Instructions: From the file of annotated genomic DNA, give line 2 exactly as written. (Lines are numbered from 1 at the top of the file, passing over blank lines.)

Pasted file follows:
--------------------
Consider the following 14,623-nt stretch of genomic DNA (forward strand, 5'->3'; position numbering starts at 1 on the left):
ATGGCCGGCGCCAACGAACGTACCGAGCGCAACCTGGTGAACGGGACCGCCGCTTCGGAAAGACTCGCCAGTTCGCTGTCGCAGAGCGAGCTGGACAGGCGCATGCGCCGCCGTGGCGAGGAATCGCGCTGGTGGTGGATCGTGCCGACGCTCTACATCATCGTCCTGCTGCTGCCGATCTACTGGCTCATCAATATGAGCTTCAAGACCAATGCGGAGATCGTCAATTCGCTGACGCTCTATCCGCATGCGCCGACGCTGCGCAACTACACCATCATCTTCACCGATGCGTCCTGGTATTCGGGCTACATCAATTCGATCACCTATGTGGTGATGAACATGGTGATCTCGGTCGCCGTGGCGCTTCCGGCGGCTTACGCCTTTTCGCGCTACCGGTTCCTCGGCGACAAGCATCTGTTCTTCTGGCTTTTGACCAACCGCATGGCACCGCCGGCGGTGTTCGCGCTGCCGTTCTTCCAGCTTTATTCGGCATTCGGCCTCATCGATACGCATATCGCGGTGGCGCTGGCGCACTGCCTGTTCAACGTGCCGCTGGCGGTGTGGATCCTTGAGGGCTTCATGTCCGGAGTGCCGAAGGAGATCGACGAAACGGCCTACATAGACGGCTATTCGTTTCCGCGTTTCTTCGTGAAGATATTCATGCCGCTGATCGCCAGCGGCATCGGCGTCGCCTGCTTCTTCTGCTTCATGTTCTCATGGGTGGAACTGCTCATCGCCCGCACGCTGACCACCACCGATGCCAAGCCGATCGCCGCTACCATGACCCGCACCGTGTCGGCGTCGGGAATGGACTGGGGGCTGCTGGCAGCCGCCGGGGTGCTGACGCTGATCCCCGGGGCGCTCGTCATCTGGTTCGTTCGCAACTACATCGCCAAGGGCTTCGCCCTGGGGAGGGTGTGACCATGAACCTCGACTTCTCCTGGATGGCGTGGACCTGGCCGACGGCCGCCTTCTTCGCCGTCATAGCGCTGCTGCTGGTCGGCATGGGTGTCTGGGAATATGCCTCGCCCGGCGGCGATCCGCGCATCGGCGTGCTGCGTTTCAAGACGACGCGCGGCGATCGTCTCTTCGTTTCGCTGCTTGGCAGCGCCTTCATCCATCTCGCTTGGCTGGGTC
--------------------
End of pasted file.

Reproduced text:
ATGGCCGGCGCCAACGAACGTACCGAGCGCAACCTGGTGAACGGGACCGCCGCTTCGGAAAGACTCGCCAGTTCGCTGTCGCAGAGCGAGCTGGACAGGCGCATGCGCCGCCGTGGCGAGGAATCGCGCTGGTGGTGGATCGTGCCGACGCTCTACATCATCGTCCTGCTGCTGCCGATCTACTGGCTCATCAATATGAGCTTCAAGACCAATGCGGAGATCGTCAATTCGCTGACGCTCTATCCGCATGCGCCGACGCTGCGCAACTACACCATCATCTTCACCGATGCGTCCTGGTATTCGGGCTACATCAATTCGATCACCTATGTGGTGATGAACATGGTGATCTCGGTCGCCGTGGCGCTTCCGGCGGCTTACGCCTTTTCGCGCTACCGGTTCCTCGGCGACAAGCATCTGTTCTTCTGGCTTTTGACCAACCGCATGGCACCGCCGGCGGTGTTCGCGCTGCCGTTCTTCCAGCTTTATTCGGCATTCGGCCTCATCGATACGCATATCGCGGTGGCGCTGGCGCACTGCCTGTTCAACGTGCCGCTGGCGGTGTGGATCCTTGAGGGCTTCATGTCCGGAGTGCCGAAGGAGATCGACGAAACGGCCTACATAGACGGCTATTCGTTTCCGCGTTTCTTCGTGAAGATATTCATGCCGCTGATCGCCAGCGGCATCGGCGTCGCCTGCTTCTTCTGCTTCATGTTCTCATGGGTGGAACTGCTCATCGCCCGCACGCTGACCACCACCGATGCCAAGCCGATCGCCGCTACCATGACCCGCACCGTGTCGGCGTCGGGAATGGACTGGGGGCTGCTGGCAGCCGCCGGGGTGCTGACGCTGATCCCCGGGGCGCTCGTCATCTGGTTCGTTCGCAACTACATCGCCAAGGGCTTCGCCCTGGGGAGGGTGTGACCATGAACCTCGACTTCTCCTGGATGGCGTGGACCTGGCCGACGGCCGCCTTCTTCGCCGTCATAGCGCTGCTGCTGGTCGGCATGGGTGTCTGGGAATATGCCTCGCCCGGCGGCGATCCGCGCATCGGCGTGCTGCGTTTCAAGACGACGCGCGGCGATCGTCTCTTCGTTTCGCTGCTTGGCAGCGCCTTCATCCATCTCGCTTGGCTGGGTC